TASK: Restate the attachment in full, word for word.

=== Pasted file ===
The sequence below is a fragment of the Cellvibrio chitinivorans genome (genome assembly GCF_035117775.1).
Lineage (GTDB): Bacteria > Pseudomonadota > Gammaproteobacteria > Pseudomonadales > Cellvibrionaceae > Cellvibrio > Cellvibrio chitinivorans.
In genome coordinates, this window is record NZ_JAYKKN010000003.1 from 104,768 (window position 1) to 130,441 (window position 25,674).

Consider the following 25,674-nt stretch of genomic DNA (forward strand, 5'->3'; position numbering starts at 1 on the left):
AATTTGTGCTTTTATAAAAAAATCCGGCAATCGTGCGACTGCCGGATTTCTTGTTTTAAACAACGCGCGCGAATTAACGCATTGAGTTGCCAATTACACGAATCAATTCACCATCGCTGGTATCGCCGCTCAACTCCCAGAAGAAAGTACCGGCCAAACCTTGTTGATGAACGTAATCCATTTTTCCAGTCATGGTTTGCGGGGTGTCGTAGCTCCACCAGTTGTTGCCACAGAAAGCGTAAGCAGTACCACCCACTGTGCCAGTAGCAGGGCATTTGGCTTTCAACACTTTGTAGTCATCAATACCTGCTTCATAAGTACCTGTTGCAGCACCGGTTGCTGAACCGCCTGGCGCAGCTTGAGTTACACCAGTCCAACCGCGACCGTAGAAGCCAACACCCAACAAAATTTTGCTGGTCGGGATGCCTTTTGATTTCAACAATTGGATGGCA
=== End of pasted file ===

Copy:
The sequence below is a fragment of the Cellvibrio chitinivorans genome (genome assembly GCF_035117775.1).
Lineage (GTDB): Bacteria > Pseudomonadota > Gammaproteobacteria > Pseudomonadales > Cellvibrionaceae > Cellvibrio > Cellvibrio chitinivorans.
In genome coordinates, this window is record NZ_JAYKKN010000003.1 from 104,768 (window position 1) to 130,441 (window position 25,674).

Consider the following 25,674-nt stretch of genomic DNA (forward strand, 5'->3'; position numbering starts at 1 on the left):
AATTTGTGCTTTTATAAAAAAATCCGGCAATCGTGCGACTGCCGGATTTCTTGTTTTAAACAACGCGCGCGAATTAACGCATTGAGTTGCCAATTACACGAATCAATTCACCATCGCTGGTATCGCCGCTCAACTCCCAGAAGAAAGTACCGGCCAAACCTTGTTGATGAACGTAATCCATTTTTCCAGTCATGGTTTGCGGGGTGTCGTAGCTCCACCAGTTGTTGCCACAGAAAGCGTAAGCAGTACCACCCACTGTGCCAGTAGCAGGGCATTTGGCTTTCAACACTTTGTAGTCATCAATACCTGCTTCATAAGTACCTGTTGCAGCACCGGTTGCTGAACCGCCTGGCGCAGCTTGAGTTACACCAGTCCAACCGCGACCGTAGAAGCCAACACCCAACAAAATTTTGCTGGTCGGGATGCCTTTTGATTTCAACAATTGGATGGCA